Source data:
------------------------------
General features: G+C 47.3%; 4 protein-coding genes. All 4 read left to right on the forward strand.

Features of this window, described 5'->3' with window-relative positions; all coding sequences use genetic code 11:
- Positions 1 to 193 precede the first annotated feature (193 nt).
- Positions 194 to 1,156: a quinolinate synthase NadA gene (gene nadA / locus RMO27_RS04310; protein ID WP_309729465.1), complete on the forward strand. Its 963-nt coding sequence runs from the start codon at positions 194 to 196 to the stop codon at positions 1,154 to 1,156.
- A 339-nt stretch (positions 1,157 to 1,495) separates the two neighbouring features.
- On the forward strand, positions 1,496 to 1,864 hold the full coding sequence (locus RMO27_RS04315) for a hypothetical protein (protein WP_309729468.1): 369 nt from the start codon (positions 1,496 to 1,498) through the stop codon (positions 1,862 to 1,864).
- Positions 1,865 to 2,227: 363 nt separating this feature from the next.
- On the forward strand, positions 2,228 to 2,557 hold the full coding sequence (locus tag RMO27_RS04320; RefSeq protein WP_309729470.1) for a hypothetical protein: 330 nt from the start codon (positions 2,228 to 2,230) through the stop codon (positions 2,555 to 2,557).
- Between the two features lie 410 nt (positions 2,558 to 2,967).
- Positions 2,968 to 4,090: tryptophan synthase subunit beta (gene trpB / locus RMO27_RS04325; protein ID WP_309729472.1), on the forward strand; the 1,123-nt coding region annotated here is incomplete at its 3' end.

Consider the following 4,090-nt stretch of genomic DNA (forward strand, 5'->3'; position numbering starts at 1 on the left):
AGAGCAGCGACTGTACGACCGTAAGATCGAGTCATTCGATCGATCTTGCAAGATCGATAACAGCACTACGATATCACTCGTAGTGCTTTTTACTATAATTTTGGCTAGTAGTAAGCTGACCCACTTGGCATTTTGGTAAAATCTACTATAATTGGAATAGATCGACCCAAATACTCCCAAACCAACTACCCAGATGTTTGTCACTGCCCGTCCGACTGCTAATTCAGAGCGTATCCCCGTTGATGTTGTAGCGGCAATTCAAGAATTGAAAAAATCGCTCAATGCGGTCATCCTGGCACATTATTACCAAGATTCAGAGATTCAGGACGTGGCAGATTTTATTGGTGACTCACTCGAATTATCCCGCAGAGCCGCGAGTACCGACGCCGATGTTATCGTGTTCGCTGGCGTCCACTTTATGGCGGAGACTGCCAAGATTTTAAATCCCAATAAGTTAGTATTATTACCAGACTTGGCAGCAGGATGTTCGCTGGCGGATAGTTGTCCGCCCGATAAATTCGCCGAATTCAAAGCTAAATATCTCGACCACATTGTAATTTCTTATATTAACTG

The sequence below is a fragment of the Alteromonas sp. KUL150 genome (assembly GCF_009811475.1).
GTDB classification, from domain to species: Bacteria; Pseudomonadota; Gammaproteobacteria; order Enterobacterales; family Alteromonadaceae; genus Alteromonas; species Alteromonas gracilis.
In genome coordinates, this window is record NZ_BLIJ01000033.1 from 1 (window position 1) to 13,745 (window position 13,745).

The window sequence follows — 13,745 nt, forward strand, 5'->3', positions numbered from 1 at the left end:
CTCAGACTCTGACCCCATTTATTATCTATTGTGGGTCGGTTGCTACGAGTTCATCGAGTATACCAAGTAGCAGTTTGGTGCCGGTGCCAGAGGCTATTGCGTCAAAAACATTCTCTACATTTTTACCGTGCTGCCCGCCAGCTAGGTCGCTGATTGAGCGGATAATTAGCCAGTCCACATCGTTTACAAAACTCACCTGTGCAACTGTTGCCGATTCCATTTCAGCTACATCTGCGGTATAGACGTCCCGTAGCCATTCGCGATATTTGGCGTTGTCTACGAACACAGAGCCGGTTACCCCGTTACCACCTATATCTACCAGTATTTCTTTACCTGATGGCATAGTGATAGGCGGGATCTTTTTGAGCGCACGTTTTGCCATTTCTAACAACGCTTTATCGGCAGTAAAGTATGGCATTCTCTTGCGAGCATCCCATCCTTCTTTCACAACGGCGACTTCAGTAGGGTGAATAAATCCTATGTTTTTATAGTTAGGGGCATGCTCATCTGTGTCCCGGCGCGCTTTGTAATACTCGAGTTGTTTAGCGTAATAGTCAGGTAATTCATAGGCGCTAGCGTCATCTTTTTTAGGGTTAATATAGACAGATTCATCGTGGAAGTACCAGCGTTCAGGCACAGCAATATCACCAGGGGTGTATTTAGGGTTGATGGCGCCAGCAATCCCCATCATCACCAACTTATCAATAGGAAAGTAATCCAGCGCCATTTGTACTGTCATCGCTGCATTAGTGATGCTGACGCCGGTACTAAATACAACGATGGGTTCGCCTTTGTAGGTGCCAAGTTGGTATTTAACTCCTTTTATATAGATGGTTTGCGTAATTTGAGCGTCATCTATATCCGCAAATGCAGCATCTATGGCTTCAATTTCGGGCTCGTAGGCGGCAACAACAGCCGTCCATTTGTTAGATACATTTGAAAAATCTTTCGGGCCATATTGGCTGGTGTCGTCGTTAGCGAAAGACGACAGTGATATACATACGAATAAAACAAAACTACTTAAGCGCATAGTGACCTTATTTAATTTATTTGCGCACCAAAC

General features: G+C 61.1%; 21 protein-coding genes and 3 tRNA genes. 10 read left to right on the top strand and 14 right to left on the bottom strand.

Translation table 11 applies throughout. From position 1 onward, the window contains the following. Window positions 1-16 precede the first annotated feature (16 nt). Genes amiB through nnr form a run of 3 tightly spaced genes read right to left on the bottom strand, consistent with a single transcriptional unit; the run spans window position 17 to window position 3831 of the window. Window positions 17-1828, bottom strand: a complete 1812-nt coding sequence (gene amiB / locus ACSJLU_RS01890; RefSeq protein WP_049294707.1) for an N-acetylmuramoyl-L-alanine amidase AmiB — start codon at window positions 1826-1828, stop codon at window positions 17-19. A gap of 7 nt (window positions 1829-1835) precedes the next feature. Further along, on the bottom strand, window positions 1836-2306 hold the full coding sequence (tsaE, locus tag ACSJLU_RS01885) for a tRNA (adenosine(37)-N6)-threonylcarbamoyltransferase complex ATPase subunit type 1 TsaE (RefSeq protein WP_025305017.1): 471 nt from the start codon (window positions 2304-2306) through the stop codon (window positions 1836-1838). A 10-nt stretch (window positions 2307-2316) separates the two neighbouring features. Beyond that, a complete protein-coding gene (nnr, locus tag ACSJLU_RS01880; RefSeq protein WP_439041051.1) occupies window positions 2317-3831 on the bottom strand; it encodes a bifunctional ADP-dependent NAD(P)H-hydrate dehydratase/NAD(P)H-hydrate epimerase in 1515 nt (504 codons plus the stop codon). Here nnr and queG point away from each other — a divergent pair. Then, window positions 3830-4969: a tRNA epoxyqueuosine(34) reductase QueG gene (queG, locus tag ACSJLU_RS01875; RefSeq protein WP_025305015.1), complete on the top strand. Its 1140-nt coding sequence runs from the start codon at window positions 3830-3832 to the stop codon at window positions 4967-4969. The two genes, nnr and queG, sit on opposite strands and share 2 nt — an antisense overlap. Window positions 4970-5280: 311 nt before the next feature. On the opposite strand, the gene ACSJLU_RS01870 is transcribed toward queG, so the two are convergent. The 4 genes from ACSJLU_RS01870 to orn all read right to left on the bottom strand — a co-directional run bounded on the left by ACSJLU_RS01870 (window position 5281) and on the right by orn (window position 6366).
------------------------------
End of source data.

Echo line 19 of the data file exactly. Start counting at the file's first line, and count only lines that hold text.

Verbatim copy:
Translation table 11 applies throughout. From position 1 onward, the window contains the following. Window positions 1-16 precede the first annotated feature (16 nt). Genes amiB through nnr form a run of 3 tightly spaced genes read right to left on the bottom strand, consistent with a single transcriptional unit; the run spans window position 17 to window position 3831 of the window. Window positions 17-1828, bottom strand: a complete 1812-nt coding sequence (gene amiB / locus ACSJLU_RS01890; RefSeq protein WP_049294707.1) for an N-acetylmuramoyl-L-alanine amidase AmiB — start codon at window positions 1826-1828, stop codon at window positions 17-19. A gap of 7 nt (window positions 1829-1835) precedes the next feature. Further along, on the bottom strand, window positions 1836-2306 hold the full coding sequence (tsaE, locus tag ACSJLU_RS01885) for a tRNA (adenosine(37)-N6)-threonylcarbamoyltransferase complex ATPase subunit type 1 TsaE (RefSeq protein WP_025305017.1): 471 nt from the start codon (window positions 2304-2306) through the stop codon (window positions 1836-1838). A 10-nt stretch (window positions 2307-2316) separates the two neighbouring features. Beyond that, a complete protein-coding gene (nnr, locus tag ACSJLU_RS01880; RefSeq protein WP_439041051.1) occupies window positions 2317-3831 on the bottom strand; it encodes a bifunctional ADP-dependent NAD(P)H-hydrate dehydratase/NAD(P)H-hydrate epimerase in 1515 nt (504 codons plus the stop codon). Here nnr and queG point away from each other — a divergent pair. Then, window positions 3830-4969: a tRNA epoxyqueuosine(34) reductase QueG gene (queG, locus tag ACSJLU_RS01875; RefSeq protein WP_025305015.1), complete on the top strand. Its 1140-nt coding sequence runs from the start codon at window positions 3830-3832 to the stop codon at window positions 4967-4969. The two genes, nnr and queG, sit on opposite strands and share 2 nt — an antisense overlap. Window positions 4970-5280: 311 nt before the next feature. On the opposite strand, the gene ACSJLU_RS01870 is transcribed toward queG, so the two are convergent. The 4 genes from ACSJLU_RS01870 to orn all read right to left on the bottom strand — a co-directional run bounded on the left by ACSJLU_RS01870 (window position 5281) and on the right by orn (window position 6366).